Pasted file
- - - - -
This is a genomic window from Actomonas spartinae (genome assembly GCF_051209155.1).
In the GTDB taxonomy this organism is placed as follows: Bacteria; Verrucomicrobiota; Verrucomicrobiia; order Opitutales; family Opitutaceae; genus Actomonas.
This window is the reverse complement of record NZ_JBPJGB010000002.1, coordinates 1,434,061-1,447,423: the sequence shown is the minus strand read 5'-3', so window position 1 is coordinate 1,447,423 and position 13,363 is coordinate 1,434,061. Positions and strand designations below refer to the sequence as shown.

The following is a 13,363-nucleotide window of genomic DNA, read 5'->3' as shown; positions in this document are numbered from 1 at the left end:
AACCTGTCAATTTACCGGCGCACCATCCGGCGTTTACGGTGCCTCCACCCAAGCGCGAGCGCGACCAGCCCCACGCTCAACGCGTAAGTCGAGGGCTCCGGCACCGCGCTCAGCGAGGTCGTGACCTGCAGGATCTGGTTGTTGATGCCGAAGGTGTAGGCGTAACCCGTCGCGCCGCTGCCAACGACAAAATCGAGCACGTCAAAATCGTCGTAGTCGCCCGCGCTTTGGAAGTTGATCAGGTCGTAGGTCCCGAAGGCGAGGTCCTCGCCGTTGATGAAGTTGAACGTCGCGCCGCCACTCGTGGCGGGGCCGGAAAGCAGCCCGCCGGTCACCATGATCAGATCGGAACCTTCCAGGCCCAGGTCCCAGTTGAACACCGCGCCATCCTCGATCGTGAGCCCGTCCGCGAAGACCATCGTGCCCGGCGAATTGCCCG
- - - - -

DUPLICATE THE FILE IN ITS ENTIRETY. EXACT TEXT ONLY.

This is a genomic window from Actomonas spartinae (genome assembly GCF_051209155.1).
In the GTDB taxonomy this organism is placed as follows: Bacteria; Verrucomicrobiota; Verrucomicrobiia; order Opitutales; family Opitutaceae; genus Actomonas.
This window is the reverse complement of record NZ_JBPJGB010000002.1, coordinates 1,434,061-1,447,423: the sequence shown is the minus strand read 5'-3', so window position 1 is coordinate 1,447,423 and position 13,363 is coordinate 1,434,061. Positions and strand designations below refer to the sequence as shown.

The following is a 13,363-nucleotide window of genomic DNA, read 5'->3' as shown; positions in this document are numbered from 1 at the left end:
AACCTGTCAATTTACCGGCGCACCATCCGGCGTTTACGGTGCCTCCACCCAAGCGCGAGCGCGACCAGCCCCACGCTCAACGCGTAAGTCGAGGGCTCCGGCACCGCGCTCAGCGAGGTCGTGACCTGCAGGATCTGGTTGTTGATGCCGAAGGTGTAGGCGTAACCCGTCGCGCCGCTGCCAACGACAAAATCGAGCACGTCAAAATCGTCGTAGTCGCCCGCGCTTTGGAAGTTGATCAGGTCGTAGGTCCCGAAGGCGAGGTCCTCGCCGTTGATGAAGTTGAACGTCGCGCCGCCACTCGTGGCGGGGCCGGAAAGCAGCCCGCCGGTCACCATGATCAGATCGGAACCTTCCAGGCCCAGGTCCCAGTTGAACACCGCGCCATCCTCGATCGTGAGCCCGTCCGCGAAGACCATCGTGCCCGGCGAATTGCCCG